Oral biomarkers may screen for cervical cancer in the future

Saliva Test Woman

HPV, cervical cancer (CC), or pregnancy terminations may alter women's vaginal and oral microbial communities, suggesting that oral biomarkers may aid in screening for these conditions. The study was published recently in the Journal of Translational Medicine 

It is believed to be the first study to investigate the oral microbiome's role in patients with cervical cancer, the authors wrote.

"In the future, it is expected to screen cervical cancer through oral flora markers," wrote the authors, led by Wei Zhang of the First School of Clinical Medicine of Lanzhou University in China (J Transl Med, April 29, 2024, Vol. 22, 396).  

For the study, samples were taken from the vaginal tract and oral subgingival plaque of 82 women. The participants were divided into four groups: the control group (Z/KZ), the pregnancy termination group (AB/KAB), the HPV-infected group (HP/KHP), and the cervical cancer group (CC/KCC). Microbiota analysis was conducted using full-length 16S rDNA gene sequencing.

The vaginal bacterial community in the Z and AB groups showed a relatively simple structure dominated by Lactobacillus. However, the CC group exhibited high abundances of anaerobic bacteria and greater alpha diversity.

Furthermore, correlations were found between elevated blood C-reactive protein (CRP) levels and local/systemic inflammation, pregnancy, childbirth, and abortion, which contributed to imbalances in the vaginal microenvironment. The altered microbial diversity in the CC group was confirmed by amino acid metabolism, according to the results.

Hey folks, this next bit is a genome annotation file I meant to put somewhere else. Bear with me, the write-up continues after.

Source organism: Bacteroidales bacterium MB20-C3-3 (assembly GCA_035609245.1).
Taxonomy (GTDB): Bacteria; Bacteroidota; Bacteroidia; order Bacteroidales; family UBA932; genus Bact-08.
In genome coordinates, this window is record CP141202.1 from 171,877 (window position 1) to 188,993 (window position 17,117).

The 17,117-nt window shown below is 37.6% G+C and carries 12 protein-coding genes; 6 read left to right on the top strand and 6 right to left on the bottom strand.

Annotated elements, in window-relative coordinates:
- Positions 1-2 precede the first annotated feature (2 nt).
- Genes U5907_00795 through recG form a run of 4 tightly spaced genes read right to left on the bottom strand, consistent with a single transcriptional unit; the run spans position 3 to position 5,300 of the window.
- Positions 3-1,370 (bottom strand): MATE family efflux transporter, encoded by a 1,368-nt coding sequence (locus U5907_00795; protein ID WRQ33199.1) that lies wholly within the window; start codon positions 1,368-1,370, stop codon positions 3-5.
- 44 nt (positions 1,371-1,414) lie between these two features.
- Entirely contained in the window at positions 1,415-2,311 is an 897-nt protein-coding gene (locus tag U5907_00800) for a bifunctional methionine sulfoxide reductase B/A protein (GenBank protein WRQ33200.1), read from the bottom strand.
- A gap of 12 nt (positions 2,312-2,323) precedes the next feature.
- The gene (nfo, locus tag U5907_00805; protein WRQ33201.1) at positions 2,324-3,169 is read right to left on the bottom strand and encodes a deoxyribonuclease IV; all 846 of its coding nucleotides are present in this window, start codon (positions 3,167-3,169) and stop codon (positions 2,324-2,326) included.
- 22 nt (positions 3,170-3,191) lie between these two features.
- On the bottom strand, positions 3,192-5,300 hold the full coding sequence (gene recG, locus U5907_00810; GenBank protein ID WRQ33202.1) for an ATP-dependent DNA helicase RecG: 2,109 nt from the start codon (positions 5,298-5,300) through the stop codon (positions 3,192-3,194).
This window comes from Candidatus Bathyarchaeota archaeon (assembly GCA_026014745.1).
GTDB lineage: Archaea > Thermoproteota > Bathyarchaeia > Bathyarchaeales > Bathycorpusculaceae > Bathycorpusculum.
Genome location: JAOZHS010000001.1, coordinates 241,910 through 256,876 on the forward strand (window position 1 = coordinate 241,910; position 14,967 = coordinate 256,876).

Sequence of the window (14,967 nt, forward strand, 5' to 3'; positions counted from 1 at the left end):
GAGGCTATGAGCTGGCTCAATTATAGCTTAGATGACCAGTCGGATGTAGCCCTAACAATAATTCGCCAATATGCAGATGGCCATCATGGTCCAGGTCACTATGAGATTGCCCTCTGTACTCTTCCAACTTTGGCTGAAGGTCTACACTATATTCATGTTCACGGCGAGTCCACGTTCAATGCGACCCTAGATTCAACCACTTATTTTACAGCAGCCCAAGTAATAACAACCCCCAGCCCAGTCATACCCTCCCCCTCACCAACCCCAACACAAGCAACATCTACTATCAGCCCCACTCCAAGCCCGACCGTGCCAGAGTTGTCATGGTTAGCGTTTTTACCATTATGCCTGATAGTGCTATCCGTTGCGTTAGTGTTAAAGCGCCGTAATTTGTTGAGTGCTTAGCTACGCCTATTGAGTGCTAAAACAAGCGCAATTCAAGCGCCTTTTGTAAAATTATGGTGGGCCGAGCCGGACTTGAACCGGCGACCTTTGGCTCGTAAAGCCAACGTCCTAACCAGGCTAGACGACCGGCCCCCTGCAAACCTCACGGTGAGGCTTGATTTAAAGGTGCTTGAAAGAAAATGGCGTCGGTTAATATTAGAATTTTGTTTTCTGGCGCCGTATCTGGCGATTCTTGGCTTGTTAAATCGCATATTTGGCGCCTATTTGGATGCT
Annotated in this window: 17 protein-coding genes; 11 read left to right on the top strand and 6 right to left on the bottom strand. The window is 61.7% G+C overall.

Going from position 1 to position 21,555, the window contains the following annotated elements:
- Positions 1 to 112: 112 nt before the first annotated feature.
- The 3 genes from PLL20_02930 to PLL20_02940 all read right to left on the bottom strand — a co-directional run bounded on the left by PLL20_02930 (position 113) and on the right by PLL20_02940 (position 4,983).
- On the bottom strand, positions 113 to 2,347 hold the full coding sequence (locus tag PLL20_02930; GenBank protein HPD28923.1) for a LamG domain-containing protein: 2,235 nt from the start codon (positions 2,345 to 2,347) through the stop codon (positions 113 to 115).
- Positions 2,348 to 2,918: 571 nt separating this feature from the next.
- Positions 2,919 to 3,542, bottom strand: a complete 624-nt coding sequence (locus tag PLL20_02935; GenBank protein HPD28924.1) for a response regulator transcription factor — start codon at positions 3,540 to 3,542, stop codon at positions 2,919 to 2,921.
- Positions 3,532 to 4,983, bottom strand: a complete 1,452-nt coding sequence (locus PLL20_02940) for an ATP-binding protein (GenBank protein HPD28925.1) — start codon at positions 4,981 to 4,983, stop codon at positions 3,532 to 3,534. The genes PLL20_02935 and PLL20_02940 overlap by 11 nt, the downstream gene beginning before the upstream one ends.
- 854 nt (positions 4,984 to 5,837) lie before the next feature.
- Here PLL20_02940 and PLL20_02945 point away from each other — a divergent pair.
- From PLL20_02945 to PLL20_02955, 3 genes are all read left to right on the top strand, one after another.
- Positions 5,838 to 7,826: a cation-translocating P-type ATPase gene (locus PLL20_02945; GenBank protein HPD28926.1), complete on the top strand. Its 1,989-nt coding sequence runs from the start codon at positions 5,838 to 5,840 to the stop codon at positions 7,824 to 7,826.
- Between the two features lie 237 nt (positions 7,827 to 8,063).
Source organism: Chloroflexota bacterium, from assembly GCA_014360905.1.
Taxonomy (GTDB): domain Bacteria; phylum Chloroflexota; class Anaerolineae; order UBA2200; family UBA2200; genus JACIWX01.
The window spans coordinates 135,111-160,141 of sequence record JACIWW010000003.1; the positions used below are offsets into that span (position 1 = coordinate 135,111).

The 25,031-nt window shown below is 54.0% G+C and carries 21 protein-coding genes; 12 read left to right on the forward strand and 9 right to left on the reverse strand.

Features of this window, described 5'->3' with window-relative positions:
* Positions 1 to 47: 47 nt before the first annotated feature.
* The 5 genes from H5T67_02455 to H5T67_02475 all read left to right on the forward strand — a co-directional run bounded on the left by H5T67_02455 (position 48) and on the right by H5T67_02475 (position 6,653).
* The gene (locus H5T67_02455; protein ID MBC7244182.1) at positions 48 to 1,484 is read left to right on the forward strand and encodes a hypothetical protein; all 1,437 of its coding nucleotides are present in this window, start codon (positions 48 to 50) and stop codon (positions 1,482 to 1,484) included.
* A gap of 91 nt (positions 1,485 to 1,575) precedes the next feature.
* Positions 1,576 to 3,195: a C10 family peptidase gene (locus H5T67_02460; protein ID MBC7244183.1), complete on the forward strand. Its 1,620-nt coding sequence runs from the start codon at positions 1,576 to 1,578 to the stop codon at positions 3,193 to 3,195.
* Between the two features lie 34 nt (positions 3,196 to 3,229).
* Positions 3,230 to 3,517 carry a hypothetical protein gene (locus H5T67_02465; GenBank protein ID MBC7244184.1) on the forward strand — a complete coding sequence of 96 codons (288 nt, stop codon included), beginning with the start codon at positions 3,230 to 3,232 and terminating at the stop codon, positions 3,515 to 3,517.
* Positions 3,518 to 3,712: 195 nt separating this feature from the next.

Oral microbial diversity showed an inverse pattern compared to the vaginal microbiome, suggesting a unique relationship. The microbial diversity of the KCC group was notably lower than that of the KZ group, indicating a connection between oral health and cancer development, they wrote.

Also, periodontal pathogens were linked to blood CRP levels and oral hygiene conditions. Elevated oral microbial amino acid metabolism in the CC group was closely tied to pathogens. Positive correlations suggested a synergistic relationship between vaginal and oral bacteria, they added.

However, the study had limitationsincluding its small sample size. Larger prospective cohort studies with long-term follow-up are needed to confirm the observed relationships, they wrote.

"To our knowledge, this is the first study to explore the role of the oral microbiome in patients with CC, improving the accuracy of the CC screening process and broadening the scope of universal screening through insights gained from changes in the oral microbiome," they wrote.  


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